Why investors should care about the Russian elections

Putin's third jab at presidency has already seen massive protests and raised questions about the impact this could have on those investing in Russia.

Vladimir Putin is widely expected to win the first round of Russian presidential elections tomorrow, with the second round scheduled for March 25 if needed.

But Putin's third jab at presidency has already seen massive protests and raised questions about the impact this could have on those investing in Russia.

The December 4 state Duma elections caused markets to fall 10 percent. But some of those losses have been reversed this year. So far a Citi report by Kingsmill Bond says the Russian market's have responded to protests by a widening discount against its usual relationship with the price of oil and that this discount depends on a number of tail risks:

"We believe that this discount will stay for the foreseeable future and that there are tail risks (such as even larger protests, populist and nationalist rhetoric, conflict within business and/or political elites or attacks on individual oligarchs.) The market would fall if these tail risks transpired. "

And Daniel P. Ahn senior economist at Citigroup thinks oil prices could impact the Russian equity market:

"Russia's equity market generally tracks the price of oil and has been doing very well lately given high oil prices. It should probably continue to perform strongly as long as oil prices remain high and spending is boosted in the run up to the election. But there is a lot of political risk in Russia plus a slowing global economy may bring oil prices back down in the medium term."

The more crucial issue for financial markets will be the shape of the new government and the political uncertainty following the elections. Ahn expects that 'reforms' in the form of additional fiscal spending will benefit key constituents such as the military. According to Bond however, Putin can lead the government in three main directions.

Russia could see radical reform characterized by new Duma (lower parliament) elections, a tougher stance on corruption and a change in personnel. The second could be stagnation as characterized by higher military spending, and a crackdown on media freedom and protests, and finally, incremental reform which could see the return of former finance minister Alexei Kudrin, attempts to reform Gazprom, and talk of modernization and reform.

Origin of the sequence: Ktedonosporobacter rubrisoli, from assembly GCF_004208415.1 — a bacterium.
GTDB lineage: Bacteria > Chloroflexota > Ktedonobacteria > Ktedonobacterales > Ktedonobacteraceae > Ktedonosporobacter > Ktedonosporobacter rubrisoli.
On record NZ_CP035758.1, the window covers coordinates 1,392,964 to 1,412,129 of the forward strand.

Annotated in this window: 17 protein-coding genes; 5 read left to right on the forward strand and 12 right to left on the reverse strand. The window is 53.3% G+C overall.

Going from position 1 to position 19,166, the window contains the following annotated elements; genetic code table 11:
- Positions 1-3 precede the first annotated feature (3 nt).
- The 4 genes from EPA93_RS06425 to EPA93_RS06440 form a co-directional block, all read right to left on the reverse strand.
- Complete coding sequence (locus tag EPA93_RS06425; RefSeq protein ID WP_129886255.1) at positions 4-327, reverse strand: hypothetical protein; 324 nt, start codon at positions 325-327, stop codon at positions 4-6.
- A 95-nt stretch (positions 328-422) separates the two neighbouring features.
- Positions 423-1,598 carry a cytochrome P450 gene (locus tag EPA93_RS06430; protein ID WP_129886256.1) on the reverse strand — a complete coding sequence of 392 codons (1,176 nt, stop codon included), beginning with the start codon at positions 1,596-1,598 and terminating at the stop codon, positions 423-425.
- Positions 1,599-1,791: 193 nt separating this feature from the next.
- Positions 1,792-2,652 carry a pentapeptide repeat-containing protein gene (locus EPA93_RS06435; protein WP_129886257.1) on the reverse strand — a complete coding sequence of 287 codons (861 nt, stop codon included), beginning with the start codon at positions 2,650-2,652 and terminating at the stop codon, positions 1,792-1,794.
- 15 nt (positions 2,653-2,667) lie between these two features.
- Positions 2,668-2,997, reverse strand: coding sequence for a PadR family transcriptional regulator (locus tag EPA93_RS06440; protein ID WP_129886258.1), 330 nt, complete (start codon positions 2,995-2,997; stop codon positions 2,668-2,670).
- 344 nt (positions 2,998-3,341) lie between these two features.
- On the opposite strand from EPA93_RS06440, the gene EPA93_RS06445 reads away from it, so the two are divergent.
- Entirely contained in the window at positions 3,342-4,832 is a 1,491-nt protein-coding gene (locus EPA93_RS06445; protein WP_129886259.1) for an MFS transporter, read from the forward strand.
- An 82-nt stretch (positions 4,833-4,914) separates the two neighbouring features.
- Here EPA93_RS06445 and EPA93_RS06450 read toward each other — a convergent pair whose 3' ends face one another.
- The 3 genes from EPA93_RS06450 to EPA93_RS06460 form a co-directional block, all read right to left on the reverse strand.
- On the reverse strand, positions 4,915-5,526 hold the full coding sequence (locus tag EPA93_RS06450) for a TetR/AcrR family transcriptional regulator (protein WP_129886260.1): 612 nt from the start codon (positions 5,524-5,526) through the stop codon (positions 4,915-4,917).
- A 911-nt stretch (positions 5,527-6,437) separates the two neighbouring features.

Who is exposed and how can you play them?

Bond says political change is come to Russia's rentier system -- an economy which derives all or a substantial portion of its national revenues from the rent of indigenous resources to foreign clients.

Many companies especially those in the metals and mining sector that have low tax rates benefit from the rentier system any changes to the system will make investors nervous about the profits they make from these companies.

Those that benefit from government support by way of gas licenses and loan guarantees are also likely to be impacted by such a change. Companies owned by oligarchs are also at risk from such changes, as are the oligarchs themselves.

Bond thinks those likely to benefit from higher government spending could make a goo bet for investors. These include retailers where most government spending is often channeled anyway. He also expects Gazprom, Russian oil-and-gas company Surgutneftegaz, and state-owned oil-pipeline business Transneft to benefit from better transparency, a focus on efficiency and a crackdown on corruption.

While much can be said leading up to tomorrow's election, investors can expect greater clarity on the direction in which things will go in April, with the new government to be inaugurated in May.

Don't Miss: 21 Things You Need To Know About Vladimir Putin >



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